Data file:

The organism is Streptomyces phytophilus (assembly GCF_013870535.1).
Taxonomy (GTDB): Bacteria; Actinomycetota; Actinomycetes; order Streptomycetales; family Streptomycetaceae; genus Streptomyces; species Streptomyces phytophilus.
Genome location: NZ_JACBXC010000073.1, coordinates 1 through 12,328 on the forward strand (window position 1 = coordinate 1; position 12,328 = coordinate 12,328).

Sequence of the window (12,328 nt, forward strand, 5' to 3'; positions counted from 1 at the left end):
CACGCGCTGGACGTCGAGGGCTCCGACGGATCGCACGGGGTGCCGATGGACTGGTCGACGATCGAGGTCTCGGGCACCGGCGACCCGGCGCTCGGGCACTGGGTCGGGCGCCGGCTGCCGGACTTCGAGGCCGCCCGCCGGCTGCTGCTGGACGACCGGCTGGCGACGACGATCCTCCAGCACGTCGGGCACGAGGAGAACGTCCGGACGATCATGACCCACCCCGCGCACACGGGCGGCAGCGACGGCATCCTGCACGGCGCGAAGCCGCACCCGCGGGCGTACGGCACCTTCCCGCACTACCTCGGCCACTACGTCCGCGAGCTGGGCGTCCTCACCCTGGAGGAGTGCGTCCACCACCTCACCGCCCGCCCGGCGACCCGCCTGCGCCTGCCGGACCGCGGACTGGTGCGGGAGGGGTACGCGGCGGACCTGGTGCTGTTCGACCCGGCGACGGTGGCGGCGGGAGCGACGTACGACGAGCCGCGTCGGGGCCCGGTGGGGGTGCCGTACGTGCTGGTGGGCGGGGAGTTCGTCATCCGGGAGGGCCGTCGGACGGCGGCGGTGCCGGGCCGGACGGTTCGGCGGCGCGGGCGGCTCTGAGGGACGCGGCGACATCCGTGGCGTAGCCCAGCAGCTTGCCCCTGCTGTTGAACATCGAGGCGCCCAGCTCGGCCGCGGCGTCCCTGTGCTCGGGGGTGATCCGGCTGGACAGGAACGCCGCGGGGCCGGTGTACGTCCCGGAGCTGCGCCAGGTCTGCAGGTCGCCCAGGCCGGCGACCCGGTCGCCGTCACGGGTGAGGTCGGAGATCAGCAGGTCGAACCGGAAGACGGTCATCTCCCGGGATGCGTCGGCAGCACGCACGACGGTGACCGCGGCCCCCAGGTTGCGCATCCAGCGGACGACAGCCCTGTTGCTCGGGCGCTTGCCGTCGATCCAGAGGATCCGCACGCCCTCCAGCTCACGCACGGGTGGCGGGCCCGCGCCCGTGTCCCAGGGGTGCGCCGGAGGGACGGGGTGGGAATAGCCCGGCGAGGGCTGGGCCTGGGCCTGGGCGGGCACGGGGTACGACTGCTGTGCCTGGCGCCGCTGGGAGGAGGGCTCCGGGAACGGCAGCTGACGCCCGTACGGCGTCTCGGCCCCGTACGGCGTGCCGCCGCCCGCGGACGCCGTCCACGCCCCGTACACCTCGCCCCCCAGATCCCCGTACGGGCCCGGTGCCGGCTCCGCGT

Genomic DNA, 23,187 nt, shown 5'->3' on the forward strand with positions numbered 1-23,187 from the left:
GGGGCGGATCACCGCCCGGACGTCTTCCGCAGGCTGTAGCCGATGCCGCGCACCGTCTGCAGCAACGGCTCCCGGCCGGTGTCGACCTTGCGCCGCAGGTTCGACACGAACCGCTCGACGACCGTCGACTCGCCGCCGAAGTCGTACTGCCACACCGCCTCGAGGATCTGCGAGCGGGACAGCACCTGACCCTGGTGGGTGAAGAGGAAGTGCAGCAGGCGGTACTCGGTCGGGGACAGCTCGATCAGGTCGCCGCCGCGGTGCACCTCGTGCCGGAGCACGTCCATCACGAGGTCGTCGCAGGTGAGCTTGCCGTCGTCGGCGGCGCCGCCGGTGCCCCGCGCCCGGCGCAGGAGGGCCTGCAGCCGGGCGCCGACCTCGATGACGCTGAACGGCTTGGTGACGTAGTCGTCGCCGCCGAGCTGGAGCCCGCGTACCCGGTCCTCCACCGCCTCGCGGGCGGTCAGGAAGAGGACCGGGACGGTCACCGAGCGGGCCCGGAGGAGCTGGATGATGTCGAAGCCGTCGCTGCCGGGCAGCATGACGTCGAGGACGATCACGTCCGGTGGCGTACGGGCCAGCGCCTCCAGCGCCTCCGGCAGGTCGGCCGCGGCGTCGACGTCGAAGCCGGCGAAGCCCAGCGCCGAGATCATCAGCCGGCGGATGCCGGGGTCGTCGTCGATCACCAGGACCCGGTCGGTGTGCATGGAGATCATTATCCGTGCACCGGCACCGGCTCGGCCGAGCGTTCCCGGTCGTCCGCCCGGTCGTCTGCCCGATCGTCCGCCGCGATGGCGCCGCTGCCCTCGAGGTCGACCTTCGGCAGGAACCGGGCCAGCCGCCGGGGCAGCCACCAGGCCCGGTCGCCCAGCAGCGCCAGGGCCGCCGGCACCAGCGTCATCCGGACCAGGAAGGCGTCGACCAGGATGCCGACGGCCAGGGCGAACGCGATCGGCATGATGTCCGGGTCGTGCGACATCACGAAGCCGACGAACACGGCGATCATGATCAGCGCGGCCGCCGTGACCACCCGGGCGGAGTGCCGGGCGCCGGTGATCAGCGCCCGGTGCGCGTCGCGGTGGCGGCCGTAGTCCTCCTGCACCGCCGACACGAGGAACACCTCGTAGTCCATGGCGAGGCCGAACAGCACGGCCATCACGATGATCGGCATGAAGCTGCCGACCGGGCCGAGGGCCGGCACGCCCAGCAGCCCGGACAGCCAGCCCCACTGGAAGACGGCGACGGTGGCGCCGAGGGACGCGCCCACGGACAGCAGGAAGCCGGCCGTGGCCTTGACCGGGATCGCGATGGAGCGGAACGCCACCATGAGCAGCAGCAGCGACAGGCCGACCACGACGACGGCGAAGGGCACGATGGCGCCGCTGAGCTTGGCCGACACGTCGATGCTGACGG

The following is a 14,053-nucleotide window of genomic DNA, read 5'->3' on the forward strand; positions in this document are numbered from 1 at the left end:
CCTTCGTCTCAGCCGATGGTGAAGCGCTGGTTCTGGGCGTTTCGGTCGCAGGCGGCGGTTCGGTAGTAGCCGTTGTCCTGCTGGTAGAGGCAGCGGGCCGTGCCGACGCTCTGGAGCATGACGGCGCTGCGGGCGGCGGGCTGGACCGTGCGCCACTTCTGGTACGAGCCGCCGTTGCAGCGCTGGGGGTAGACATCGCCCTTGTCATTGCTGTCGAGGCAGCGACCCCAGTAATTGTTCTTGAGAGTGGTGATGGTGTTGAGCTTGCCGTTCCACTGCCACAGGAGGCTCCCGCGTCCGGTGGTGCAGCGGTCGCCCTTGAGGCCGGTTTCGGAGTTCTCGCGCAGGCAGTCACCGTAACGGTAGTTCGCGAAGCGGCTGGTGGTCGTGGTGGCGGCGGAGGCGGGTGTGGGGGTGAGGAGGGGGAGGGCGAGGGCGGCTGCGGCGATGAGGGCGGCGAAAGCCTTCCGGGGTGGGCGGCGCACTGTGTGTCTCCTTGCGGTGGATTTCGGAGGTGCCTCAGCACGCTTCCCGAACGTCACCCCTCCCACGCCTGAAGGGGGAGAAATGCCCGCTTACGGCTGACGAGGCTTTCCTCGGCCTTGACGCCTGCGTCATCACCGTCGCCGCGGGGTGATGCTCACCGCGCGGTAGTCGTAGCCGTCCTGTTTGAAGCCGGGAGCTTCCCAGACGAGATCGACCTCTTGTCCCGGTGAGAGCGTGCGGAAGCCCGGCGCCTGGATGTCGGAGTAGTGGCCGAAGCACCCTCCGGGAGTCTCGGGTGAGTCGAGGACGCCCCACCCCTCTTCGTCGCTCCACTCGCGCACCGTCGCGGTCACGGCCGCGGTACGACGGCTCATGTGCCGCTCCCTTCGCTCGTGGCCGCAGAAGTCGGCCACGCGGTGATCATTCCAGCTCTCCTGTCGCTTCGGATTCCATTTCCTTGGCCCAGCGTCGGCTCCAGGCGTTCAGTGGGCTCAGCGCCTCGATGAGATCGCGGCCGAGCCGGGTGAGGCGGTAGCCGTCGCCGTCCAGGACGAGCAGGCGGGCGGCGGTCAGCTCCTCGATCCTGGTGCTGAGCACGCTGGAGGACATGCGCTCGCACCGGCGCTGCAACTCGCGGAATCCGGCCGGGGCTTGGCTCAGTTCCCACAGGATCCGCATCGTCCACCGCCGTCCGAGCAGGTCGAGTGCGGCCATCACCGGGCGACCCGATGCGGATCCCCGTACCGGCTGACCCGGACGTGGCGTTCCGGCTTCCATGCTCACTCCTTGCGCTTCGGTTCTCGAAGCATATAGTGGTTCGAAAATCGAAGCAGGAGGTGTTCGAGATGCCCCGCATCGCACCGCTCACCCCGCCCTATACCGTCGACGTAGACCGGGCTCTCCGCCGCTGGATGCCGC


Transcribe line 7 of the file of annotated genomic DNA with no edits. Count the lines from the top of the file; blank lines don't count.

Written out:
GGGGCGGATCACCGCCCGGACGTCTTCCGCAGGCTGTAGCCGATGCCGCGCACCGTCTGCAGCAACGGCTCCCGGCCGGTGTCGACCTTGCGCCGCAGGTTCGACACGAACCGCTCGACGACCGTCGACTCGCCGCCGAAGTCGTACTGCCACACCGCCTCGAGGATCTGCGAGCGGGACAGCACCTGACCCTGGTGGGTGAAGAGGAAGTGCAGCAGGCGGTACTCGGTCGGGGACAGCTCGATCAGGTCGCCGCCGCGGTGCACCTCGTGCCGGAGCACGTCCATCACGAGGTCGTCGCAGGTGAGCTTGCCGTCGTCGGCGGCGCCGCCGGTGCCCCGCGCCCGGCGCAGGAGGGCCTGCAGCCGGGCGCCGACCTCGATGACGCTGAACGGCTTGGTGACGTAGTCGTCGCCGCCGAGCTGGAGCCCGCGTACCCGGTCCTCCACCGCCTCGCGGGCGGTCAGGAAGAGGACCGGGACGGTCACCGAGCGGGCCCGGAGGAGCTGGATGATGTCGAAGCCGTCGCTGCCGGGCAGCATGACGTCGAGGACGATCACGTCCGGTGGCGTACGGGCCAGCGCCTCCAGCGCCTCCGGCAGGTCGGCCGCGGCGTCGACGTCGAAGCCGGCGAAGCCCAGCGCCGAGATCATCAGCCGGCGGATGCCGGGGTCGTCGTCGATCACCAGGACCCGGTCGGTGTGCATGGAGATCATTATCCGTGCACCGGCACCGGCTCGGCCGAGCGTTCCCGGTCGTCCGCCCGGTCGTCTGCCCGATCGTCCGCCGCGATGGCGCCGCTGCCCTCGAGGTCGACCTTCGGCAGGAACCGGGCCAGCCGCCGGGGCAGCCACCAGGCCCGGTCGCCCAGCAGCGCCAGGGCCGCCGGCACCAGCGTCATCCGGACCAGGAAGGCGTCGACCAGGATGCCGACGGCCAGGGCGAACGCGATCGGCATGATGTCCGGGTCGTGCGACATCACGAAGCCGACGAACACGGCGATCATGATCAGCGCGGCCGCCGTGACCACCCGGGCGGAGTGCCGGGCGCCGGTGATCAGCGCCCGGTGCGCGTCGCGGTGGCGGCCGTAGTCCTCCTGCACCGCCGACACGAGGAACACCTCGTAGTCCATGGCGAGGCCGAACAGCACGGCCATCACGATGATCGGCATGAAGCTGCCGACCGGGCCGAGGGCCGGCACGCCCAGCAGCCCGGACAGCCAGCCCCACTGGAAGACGGCGACGGTGGCGCCGAGGGACGCGCCCACGGACAGCAGGAAGCCGGCCGTGGCCTTGACCGGGATCGCGATGGAGCGGAACGCCACCATGAGCAGCAGCAGCGACAGGCCGACCACGACGACGGCGAAGGGCACGATGGCGCCGCTGAGCTTGGCCGACACGTCGATGCTGACGG